Two and a half centuries on, future is bright for expanding Hermitage

The Winter Palace, Hermitage's main building. Source: Getty Images / Fotobank

The Winter Palace, Hermitage's main building. Source: Getty Images / Fotobank

One of the richest museums in the world and Russia's largest treasure house of art, St. Petersburg’s State Hermitage Museum celebrates its 250th birthday this year. RBTH reports on the museum’s recent expansion into a new building and its embracing of contemporary art, and finds out what its plans are for the future.

In 2014 the Russian State Hermitage Museum in St. Petersburg was elected the best museum in Europe by users of the world's largest tourism website TripAdvisor, leaving behind the Florentine Academy of Fine Arts and the Musée d'Orsayin Paris.

The Hermitage in figures

2.5 million visitors annually

More than 3 million exhibits, including medieval relics, masterpieces from antiquity, Oriental art and Slavic art

More than 600,000 art exhibits from Western Europe

Museum staff: over 2,500 people

For its 250th birthday the Hermitage is witnessing its own revival. In fact, the last time it grew and developed so fast was at the time of its foundation by Catherine the Great. The empress first established the Hermitage collection in 1764, having bought 225 paintings from a Berlin merchant that included Dutch, Flemish and Italian masters.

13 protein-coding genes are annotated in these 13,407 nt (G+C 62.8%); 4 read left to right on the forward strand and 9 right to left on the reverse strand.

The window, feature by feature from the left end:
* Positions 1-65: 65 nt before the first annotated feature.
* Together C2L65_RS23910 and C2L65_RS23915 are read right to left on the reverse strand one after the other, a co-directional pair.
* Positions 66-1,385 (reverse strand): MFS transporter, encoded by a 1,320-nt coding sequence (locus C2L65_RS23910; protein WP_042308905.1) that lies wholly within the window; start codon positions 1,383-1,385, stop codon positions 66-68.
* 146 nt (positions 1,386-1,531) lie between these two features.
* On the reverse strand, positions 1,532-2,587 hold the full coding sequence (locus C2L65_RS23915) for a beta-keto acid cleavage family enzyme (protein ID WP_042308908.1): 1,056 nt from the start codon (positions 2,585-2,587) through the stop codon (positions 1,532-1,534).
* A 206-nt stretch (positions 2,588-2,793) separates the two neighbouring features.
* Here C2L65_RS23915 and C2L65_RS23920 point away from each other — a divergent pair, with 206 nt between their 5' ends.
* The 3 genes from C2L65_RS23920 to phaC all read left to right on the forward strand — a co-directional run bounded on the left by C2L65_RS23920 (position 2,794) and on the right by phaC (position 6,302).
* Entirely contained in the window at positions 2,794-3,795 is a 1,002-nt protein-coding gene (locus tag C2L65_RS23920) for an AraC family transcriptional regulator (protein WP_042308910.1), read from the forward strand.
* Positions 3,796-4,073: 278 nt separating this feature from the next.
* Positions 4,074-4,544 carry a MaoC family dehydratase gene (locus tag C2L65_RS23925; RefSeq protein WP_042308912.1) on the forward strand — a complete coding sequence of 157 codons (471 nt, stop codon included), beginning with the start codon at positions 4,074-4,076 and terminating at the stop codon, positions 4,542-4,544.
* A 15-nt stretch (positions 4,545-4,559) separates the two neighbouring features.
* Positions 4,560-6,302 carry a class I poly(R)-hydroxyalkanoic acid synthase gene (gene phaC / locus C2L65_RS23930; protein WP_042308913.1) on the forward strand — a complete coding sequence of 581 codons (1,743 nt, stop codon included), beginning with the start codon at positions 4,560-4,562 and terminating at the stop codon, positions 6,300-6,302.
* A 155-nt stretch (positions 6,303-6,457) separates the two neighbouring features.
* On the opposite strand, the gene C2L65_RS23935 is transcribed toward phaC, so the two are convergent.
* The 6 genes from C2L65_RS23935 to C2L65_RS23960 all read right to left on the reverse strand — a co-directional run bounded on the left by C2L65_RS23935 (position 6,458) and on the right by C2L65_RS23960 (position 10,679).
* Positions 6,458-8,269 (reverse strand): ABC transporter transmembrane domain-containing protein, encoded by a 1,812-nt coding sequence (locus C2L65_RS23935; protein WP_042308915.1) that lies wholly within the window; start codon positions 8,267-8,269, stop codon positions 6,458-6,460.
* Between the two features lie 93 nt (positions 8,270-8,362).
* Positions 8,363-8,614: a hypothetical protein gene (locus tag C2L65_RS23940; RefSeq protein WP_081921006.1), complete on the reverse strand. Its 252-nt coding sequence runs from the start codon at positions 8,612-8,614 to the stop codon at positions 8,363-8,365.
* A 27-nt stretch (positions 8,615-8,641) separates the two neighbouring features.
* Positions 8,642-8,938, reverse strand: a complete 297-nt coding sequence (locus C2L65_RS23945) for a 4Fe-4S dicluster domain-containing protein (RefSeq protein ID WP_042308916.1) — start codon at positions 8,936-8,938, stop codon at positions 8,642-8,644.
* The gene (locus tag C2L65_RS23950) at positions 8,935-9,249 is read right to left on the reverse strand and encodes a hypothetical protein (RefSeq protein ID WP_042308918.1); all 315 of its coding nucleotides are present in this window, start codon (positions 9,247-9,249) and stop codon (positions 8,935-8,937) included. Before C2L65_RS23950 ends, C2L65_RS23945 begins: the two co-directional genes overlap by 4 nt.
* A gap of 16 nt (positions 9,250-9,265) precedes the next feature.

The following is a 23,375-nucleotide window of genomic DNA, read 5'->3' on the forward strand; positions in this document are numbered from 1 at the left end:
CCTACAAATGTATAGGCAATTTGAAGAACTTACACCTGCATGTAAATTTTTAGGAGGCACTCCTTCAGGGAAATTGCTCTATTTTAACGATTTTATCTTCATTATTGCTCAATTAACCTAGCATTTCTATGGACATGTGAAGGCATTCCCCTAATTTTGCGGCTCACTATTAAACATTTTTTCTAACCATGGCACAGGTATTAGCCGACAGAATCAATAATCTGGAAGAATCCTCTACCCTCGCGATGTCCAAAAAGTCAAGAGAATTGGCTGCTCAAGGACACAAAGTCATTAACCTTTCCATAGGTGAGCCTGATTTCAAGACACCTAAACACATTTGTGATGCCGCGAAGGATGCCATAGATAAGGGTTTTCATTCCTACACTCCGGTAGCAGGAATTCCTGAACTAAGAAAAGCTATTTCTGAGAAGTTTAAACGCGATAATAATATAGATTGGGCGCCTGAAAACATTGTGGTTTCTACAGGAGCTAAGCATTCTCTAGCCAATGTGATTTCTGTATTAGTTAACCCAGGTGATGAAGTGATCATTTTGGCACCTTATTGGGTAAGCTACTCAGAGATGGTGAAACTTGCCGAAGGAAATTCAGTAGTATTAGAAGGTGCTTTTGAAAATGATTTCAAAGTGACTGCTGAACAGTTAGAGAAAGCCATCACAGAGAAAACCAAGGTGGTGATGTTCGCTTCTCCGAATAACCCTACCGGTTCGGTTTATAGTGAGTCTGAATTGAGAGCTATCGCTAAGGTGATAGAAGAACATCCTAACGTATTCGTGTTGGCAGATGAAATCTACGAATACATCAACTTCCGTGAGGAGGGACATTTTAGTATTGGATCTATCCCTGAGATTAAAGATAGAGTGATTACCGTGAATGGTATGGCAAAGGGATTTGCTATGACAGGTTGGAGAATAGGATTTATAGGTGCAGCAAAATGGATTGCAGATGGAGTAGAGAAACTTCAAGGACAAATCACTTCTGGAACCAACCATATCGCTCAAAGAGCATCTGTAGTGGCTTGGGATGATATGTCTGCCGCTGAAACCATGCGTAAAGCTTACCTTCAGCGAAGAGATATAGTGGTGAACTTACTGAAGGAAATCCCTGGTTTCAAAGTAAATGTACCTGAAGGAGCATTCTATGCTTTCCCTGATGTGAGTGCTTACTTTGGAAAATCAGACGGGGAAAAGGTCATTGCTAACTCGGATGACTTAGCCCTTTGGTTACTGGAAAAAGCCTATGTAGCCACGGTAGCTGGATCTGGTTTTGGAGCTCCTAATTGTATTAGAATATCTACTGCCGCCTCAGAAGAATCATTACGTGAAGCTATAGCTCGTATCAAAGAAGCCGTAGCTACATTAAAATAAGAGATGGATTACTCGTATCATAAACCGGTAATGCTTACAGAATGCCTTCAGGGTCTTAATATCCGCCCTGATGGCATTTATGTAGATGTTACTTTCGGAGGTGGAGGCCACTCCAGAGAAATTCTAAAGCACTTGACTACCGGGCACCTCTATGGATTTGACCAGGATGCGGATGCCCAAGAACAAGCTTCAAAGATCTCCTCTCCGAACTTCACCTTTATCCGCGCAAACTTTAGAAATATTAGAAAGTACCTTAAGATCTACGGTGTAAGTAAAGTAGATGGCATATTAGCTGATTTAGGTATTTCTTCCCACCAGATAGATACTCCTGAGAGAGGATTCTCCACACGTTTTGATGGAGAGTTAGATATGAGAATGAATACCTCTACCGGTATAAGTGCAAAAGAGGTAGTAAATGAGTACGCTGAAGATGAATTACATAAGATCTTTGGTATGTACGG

Today the museum's depositories still contain 96 works from the original collection, which in the beginning was housed in the palace's secluded apartments. Hence the name of the museum: ‘hermitage’ means seclusion.

Inside the Hermitage. Source: Geophoto

But today the Hermitage is no longer a private collection hidden in several rooms. Like all museums with a world-famous name, it also has branches abroad.

For the city and for the world

The Hermitage first entered the world stage in 2000, opening a branch in London's Somerset House and another one in Las Vegas a year later (the two branches closed in 2007 and 2008, respectively). Other affiliates were established in Amsterdam and Venice.

But the main change in the museum's life in the last decades occurred in its native city, St. Petersburg: The Hermitage came into possession of the General Staff Building, which stands on the other side of Palace Square and which until then had never served as a museum.

Ever since 1829, when the General Staff Building was erected, its parquet had been abraded not by the shoes of art lovers but by military boots. In 2013 a large-scale project helped reconstruct the eastern wing of the building, which now houses the modern art collection. Thus, the museum, which always had a conservative exhibition policy and earlier only occasionally exhibited modern artistic trends, has finally obtained an entire wing dedicated to this kind of art.

Inside the Hermitage. Source: PhotoXPress

Important exhibitions now take place in the Hermitage's new premises every year. In 2012 the premises hosted Jake and Dinos Chapman's exhibition "The End of Fun" in which the British artists expressed their opinion of the Third Reich in iconoclastic fashion. Last year the General Staff Building presented the Contemporary Art of Japan Exhibition, in which the main attraction was Motoi Yamamoto's extensive Salt Labyrinth installation.